An annotated digest of the top "Hacker" "News" posts for the last week of May, 2021.
May 22, 2021 (comments)
An Internet explains why so many people have jobs. Hackernews struggles to conceive of a world populated by people who are not willing to perform whiteboard tricks in order to be allowed to work. Later, the Hackernews Poopy Semantics Club show up to remind everyone that they're not entirely sure what any of the words in the article really mean, y'know, since everyone's trip is unique and therefore attempts at communication are futile and beneath contempt.
May 23, 2021 (comments)
A student posts a book report about a Youtube channel. Hackernews doesn't believe we need any more rights to fix things; everything is so much easier to do in an unregulated free-for-all whose only price of admission is bootlicking for a genocidal government -- specifically that of the Communist Party of China, which has done for crimes against humanity what steam did for the industrial revolution, and which must be deposed as quickly as possible. Rules, decides Hackernews, are for losers, and fixing computers is something only poor people would resort to.
May 24, 2021 (comments)
A webshit confuses Doom with Duck Hunt. Hackernews debates the security of the resulting toy.
May 25, 2021 (comments)
An Internet hops on the Branded Vulnerability bandwagon. Hackernews doesn't realize the nature of the described vulnerability is relatively minor and easy to work around, and the author keeps modifying the article text while Hackernews is trying to argue about it. But it has Apple's new laptop CPU in the title, so the end result is a thousand points awarded to a story with a couple hundred confused or contradictory mutterings, half of which are from the original author.
May 26, 2021 (comments)
Some programmers decide what the IT industry needs is low-density commodity hardware with lots more software in your firmware. The resulting company (business model: "Uber for casemods") has a laser focus on solving the problems that nobody has at scale, and as an extra feature, really leans into cramming webshit pegs into any SNMP-shaped holes it can find. Hackernews doesn't believe this company will be around for long, since its founders are Extremely Online People, but this also means the founders show up to reassure everyone: in the finest tradition of computer hardware businesses, they have taken a crapload of venture capital and the ensuing debt will ensure the health and fitness of the company for many years.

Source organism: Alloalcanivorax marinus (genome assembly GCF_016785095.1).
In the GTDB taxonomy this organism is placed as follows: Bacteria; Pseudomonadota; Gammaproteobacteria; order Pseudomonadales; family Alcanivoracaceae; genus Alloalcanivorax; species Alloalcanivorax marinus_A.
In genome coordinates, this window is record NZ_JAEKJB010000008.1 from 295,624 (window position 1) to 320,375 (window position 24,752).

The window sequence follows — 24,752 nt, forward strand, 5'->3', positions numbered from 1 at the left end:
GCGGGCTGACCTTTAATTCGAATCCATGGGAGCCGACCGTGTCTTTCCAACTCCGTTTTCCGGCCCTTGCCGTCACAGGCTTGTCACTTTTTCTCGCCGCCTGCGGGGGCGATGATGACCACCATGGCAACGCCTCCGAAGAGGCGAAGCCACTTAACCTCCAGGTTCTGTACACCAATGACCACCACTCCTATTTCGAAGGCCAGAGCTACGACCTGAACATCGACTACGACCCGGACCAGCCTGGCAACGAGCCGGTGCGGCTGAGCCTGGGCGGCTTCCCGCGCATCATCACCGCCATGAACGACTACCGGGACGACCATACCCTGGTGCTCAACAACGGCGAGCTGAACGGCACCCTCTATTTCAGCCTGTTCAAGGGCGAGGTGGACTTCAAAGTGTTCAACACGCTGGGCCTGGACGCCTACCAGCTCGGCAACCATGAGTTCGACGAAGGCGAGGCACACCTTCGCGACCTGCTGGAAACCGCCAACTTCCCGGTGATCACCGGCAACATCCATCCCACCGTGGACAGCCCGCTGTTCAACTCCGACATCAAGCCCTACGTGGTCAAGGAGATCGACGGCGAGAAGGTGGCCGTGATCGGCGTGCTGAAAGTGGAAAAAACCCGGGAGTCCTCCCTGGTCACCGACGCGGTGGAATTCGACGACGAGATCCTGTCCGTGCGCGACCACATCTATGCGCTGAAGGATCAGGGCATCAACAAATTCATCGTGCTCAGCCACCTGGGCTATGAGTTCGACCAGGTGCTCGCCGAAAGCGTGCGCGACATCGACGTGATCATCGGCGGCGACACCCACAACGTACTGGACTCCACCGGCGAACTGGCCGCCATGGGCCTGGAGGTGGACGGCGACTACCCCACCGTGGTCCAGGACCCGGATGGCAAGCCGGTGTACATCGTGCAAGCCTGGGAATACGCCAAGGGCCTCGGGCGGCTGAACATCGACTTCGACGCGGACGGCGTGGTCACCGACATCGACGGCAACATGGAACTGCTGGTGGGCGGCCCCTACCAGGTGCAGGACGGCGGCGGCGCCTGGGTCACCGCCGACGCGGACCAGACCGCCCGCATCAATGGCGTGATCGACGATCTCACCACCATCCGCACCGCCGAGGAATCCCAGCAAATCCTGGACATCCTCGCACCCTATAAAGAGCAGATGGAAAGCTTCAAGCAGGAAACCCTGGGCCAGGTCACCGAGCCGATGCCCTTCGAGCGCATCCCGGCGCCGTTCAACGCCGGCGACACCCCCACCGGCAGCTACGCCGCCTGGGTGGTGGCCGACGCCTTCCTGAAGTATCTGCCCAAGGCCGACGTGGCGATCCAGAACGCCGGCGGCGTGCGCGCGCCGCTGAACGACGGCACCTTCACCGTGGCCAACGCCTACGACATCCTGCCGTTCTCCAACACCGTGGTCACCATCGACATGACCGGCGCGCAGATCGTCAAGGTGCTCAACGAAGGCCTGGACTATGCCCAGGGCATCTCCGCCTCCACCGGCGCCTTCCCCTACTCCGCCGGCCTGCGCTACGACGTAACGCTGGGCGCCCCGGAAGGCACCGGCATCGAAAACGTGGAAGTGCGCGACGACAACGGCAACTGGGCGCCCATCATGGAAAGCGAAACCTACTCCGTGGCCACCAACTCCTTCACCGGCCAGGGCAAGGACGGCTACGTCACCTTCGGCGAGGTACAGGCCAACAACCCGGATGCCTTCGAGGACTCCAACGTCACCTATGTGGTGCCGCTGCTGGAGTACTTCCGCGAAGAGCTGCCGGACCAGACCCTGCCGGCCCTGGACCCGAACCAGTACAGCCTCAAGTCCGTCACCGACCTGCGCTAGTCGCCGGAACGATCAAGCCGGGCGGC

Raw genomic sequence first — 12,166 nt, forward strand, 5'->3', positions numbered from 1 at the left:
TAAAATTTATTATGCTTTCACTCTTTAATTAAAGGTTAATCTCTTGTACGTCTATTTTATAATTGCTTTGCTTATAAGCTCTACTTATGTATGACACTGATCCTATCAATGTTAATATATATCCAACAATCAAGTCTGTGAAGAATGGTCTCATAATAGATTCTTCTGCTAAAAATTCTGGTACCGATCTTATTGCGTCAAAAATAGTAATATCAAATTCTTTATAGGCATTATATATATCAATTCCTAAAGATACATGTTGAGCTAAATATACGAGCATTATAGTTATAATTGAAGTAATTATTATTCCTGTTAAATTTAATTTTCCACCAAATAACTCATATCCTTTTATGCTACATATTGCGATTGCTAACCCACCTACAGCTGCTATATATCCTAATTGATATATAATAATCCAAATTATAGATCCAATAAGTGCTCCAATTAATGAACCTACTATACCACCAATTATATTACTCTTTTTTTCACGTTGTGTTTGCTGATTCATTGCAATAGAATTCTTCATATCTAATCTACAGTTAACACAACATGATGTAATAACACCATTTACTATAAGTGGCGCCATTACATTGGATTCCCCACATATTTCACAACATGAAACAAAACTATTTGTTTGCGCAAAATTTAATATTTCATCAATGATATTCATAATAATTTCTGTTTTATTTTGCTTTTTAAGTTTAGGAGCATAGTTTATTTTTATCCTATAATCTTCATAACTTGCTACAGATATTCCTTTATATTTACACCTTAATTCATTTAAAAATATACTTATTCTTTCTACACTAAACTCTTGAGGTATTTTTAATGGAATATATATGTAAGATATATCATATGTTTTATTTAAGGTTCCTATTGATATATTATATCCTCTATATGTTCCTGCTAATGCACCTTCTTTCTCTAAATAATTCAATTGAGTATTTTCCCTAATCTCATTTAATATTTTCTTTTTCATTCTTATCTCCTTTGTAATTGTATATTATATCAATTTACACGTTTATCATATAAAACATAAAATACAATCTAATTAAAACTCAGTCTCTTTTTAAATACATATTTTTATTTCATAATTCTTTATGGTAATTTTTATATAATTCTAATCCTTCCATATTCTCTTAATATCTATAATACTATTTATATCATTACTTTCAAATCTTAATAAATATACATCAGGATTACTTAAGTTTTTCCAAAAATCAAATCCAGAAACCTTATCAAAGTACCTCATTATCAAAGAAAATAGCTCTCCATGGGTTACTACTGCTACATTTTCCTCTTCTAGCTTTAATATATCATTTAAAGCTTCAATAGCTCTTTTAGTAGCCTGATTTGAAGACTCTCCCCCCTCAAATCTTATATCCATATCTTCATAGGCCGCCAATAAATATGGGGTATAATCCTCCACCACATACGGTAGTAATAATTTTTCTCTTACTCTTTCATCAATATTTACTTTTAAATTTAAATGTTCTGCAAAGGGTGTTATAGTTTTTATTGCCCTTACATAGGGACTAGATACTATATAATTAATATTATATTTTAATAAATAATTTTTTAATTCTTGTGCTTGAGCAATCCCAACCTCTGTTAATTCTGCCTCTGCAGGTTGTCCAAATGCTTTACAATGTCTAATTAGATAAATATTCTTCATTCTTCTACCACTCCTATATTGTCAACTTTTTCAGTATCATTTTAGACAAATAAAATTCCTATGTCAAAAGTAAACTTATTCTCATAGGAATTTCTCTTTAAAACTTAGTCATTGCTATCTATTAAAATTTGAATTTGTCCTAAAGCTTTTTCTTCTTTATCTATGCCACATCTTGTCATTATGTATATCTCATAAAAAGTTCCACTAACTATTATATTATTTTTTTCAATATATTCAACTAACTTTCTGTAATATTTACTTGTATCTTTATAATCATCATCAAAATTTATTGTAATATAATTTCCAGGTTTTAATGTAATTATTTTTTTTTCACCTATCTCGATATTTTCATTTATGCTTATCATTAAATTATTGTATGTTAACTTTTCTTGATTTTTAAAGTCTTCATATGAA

May 27, 2021 (comments)
An Internet dabbles in recreational Apple marketing. Hackernews decides that "don't roll your own UI toolkit" is the new "don't roll your own crypto," assuming your platform has any meaningful accessibility features, which turns out to be an assumption other Hackernews are not willing to make. The rest of the comments are bickering about specific accessibility failures or Hackernews declaring they're just about to solve all the problems. One, in fact, is going to solve all the problems by "starting with 1st principles," which is an unheralded approach in the annals of "Hacker" "News".
May 28, 2021 (comments)
An Internet takes a pay cut to pursue more enjoyable work. Hackernews interprets any "I quit my job to X" posts as startup narratives, and so upvotes the story, but X here is a niche operating system, and so there are not too many comments about it.
May 29, 2021 (comments)
Some scientists try something new. Hackernews has more to say about enamel-rebuilding lozenges than they had to say about actual computer software yesterday. Unfortunately, this mostly involves Hackernews complaining about their teeth, other Hackernews recommending Botox injections, and yet more Hackernews declaring an intent to follow this advice and/or expressing excitement about how much medical advice they've followed from random assholes on web forums.
May 30, 2021 (comments)
Amazon continues the war against its own users. Hackernews is about evenly split between angry declarations of refusing to do business with Amazon because of counterfeit goods and angry declarations that corporations are the Lord your God and thou shalt fear Them, if thou know'st what's good for thee. A random sampling indicates about a fifth of the anti-Amazon crowd use AWS at work, which sounds like a gratifyingly small number until you consider the Hobsonian state of cloud computing.
May 31, 2021 (comments)
Another day, another substack blog. This one is about questioning long-established safety practices, then being too timid to stand behind your assessment. Hackernews doesn't know shit about engineering, so there are lots of strident opinions to read in the comments, including a long thread about science fiction, which Hackernews is at least relatively qualified to discuss.